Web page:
To calculate the amount that is exempt from garnishment, the IRS will mail your employer a copy of Publication 1494, Tables for Figuring Amount Exempt from Levy on Wages, Salary, and Other Income. According to the 2024 version of the publication, if you are single and paid every two weeks, you will only be allowed to keep $561.54 each pay period. If you are married with two children, that amount rises to $1,507.70 for each two-week pay period.

Once it has completed its calculations, your employer will provide you with a Statement of Dependents and Filing Status to fill out. If you fail to complete your portion of the statement within three days, you will be treated as married filing separately, with no dependents. If that happens, you will only be allowed an exemption of $561.54, even if you would otherwise have been entitled to more.

Can I Challenge an IRS Wage Garnishment?

A wage garnishment is a form of tax levy, so it must be appealed within 30 days of receiving an IRS notice of final intent to levy. The easiest way to get the IRS to remove a levy is to pay your tax bill or set up an installment agreement with the IRS. 

You can request an appeal in the following situations:

To notify the agency that you intend to appeal a levy, mail a completed Form 12153, Request for a Collection Due Process or Equivalent Hearing, to the IRS.

Once the IRS has started collecting the wage levy, your options for challenging are more limited. Your best option for getting the levy released is to either pay what you owe or prove that the wage levy is causing you immediate economic hardship. The IRS is also required to release the levy in the following situations:

  • You have already paid the amount owed
  • The statute of limitations for collecting the tax debt has expired
  • Releasing the levy will let you pay your taxes
  • You have entered an agreement with the IRS to pay in installments that calls for the levy to be released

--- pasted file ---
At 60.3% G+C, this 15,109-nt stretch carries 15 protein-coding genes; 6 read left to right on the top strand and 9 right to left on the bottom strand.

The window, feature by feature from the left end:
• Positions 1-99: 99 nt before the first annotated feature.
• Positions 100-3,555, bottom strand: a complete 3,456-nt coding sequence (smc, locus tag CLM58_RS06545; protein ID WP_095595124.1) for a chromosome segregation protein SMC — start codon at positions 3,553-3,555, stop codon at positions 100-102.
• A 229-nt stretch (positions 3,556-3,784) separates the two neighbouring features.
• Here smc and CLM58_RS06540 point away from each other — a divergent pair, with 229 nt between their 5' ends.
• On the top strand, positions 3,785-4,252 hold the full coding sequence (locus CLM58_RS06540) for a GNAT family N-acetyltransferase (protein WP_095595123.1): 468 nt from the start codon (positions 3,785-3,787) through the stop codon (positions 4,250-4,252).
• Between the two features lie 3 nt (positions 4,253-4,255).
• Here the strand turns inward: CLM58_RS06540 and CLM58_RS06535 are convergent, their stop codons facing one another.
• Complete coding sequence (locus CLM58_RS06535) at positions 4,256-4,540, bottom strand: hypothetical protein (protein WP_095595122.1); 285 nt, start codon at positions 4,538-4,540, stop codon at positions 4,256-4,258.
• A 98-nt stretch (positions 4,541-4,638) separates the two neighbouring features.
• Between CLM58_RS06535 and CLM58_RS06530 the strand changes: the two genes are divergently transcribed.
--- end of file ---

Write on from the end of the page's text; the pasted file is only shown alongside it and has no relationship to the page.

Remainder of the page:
If you meet one of these qualifications but are having trouble with the IRS, consider speaking to a tax law attorney for legal advice.

What if the Garnishment Is Causing Hardship?

If too much money is being taken from your paycheck and it is causing you immediate financial hardship, you should contact the IRS at the phone number listed on your garnishment notice to explain your financial situation. The IRS may arrange for the levy to be released. 

However, the levy release does not mean that you no longer owe the government money. The IRS will work with you to set up a payment plan or take other actions to pay off the balance owed.

Can I Be Fired Over Wage Garnishment?

While most people would probably prefer that our employers not know that their wages are subject to garnishment, you shouldn't have to worry about your employer firing you for your failure to pay taxes. Federal law prohibits employers from firing employees whose wages are subject to garnishment for a single debt. 

Those protections don't apply if you are the subject of multiple wage garnishments. In addition, some states let employers make employees reimburse them for the administrative costs that result from multiple garnishments.

Still Have Questions? Talk to a Tax Lawyer

If you owe money to the IRS and are worried that the IRS may garnish a portion of your wages, a local tax attorney can help. A tax attorney is a tax professional who understands the IRS collection process and can help you work your way through it. 

If you believe that you don't owe any taxes, a tax lawyer can help you appeal an IRS tax assessment through the agency's appeals process or in the U.S. Tax Court. If you aren't disputing that you owe money to the government, a tax lawyer can help you work with the IRS to pay your bill without resorting to wage garnishment.